10:28 am CST - May 05, 2009
Posted under On The Record
The Texas House recently got a first reading of House Bill 130, authored by Reps. Patrick, Eissler, Anchia, Pitts and Thompson. HB 130 calls for “an enhanced full-day kindergarten program provided by public school districts in conjunction with community providers.” A companion bill, SB 21, has been filed in the Senate by Zaffirini.
The Austin American Statesman reported that HB 130 will cost an additional $390 million in Fiscal Year 2010-2011, to increase to $584.7 million in Fiscal Year 2012-13. The bill requires that full-day pre-k programs be offered and also stipulates a partnership with Head Start and private providers, as well as class-size limits, teacher certification and an approved curriculum.
A 2006 study by the Texas Public Policy Foundation reported that approximately 50% of four-year-olds participate in a state-funded pre-k or special education program, 11% participate in Head Start and 35% attend a private pre-k program. The report went on to add that a 2005 study by Stanford-UC Berkeley showed that center-based preschool has a negative effect on social skills, particularly for low-income students.
In a March 2009 report for ABC’s 20/20 John Stossel said that “The government thinks it can do a better job [with a universal pre-k program], but don’t they have enough problems running K-12 education? ”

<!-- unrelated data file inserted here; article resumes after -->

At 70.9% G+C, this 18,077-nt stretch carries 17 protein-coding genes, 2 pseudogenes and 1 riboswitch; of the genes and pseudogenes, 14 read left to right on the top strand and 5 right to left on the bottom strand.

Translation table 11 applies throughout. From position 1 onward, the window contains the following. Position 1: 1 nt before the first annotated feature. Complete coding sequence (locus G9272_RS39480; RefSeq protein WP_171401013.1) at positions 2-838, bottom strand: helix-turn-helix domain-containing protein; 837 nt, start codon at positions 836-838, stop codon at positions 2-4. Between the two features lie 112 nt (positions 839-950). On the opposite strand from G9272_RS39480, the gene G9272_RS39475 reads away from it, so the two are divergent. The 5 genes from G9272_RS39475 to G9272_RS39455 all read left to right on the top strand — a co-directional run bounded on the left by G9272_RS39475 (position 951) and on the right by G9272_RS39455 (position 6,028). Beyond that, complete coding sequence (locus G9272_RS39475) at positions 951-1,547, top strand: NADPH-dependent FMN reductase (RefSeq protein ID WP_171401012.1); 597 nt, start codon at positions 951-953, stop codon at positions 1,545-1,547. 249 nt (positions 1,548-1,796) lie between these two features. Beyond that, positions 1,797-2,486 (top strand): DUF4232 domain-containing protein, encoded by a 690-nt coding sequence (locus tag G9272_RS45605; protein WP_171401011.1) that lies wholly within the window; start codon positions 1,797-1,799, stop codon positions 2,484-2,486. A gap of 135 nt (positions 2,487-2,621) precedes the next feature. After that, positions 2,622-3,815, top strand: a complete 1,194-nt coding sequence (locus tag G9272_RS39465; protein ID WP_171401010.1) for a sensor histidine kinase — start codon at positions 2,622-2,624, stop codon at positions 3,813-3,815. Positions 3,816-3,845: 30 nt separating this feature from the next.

While Stossel’s report focused on using federal aid to fund a universal pre-k program, the logic applies just as well to Texas education.
The Texas Comptroller’s website reports that Texas ranks #49 in verbal SAT scores and #46 in math SAT scores, nationally.
Supporters of a universal, government run pre-k program argue that pre-k is the best way to reach minority and low income students and avoid letting them fall through the cracks. Supporters also argue that students enrolled in a pre-k program are more likely to be productive members of society with higher paying jobs.
However, a study conducted by the Arlington, Virginia based Lexington Institute stated that, “In the District of Columbia, with 90 charter school campuses serving one-third of all public school children, highly effective and often innovative early childhood programs are a big reason charters have gotten so popular, and grown so quickly.
Targeted programs, such as those underway in many inner-city charters, make more sense as a way to help disadvantaged children by means of early schooling than do big government programs that squeeze out choice and diminish the role of parents through arbitrary measure of program quality.”
Stossel’s report concluded that while some states have implemented state run pre-k programs, the benefits are not necessarily positive. Studies indicate that students immersed in too much pre-k may be the cause of disruptive and aggressive behavior in elementary school. Oklahoma, home to a government run pre-k program has seen a drop in performance.
Positive results of a pre-k program also fade as students progress in school.
“By the second, third, & fourth grade, they can’t tell the difference between the kids that went to Head Start and the kids who didn’t,” said Lisa Snell, education director of the Reason Foundation.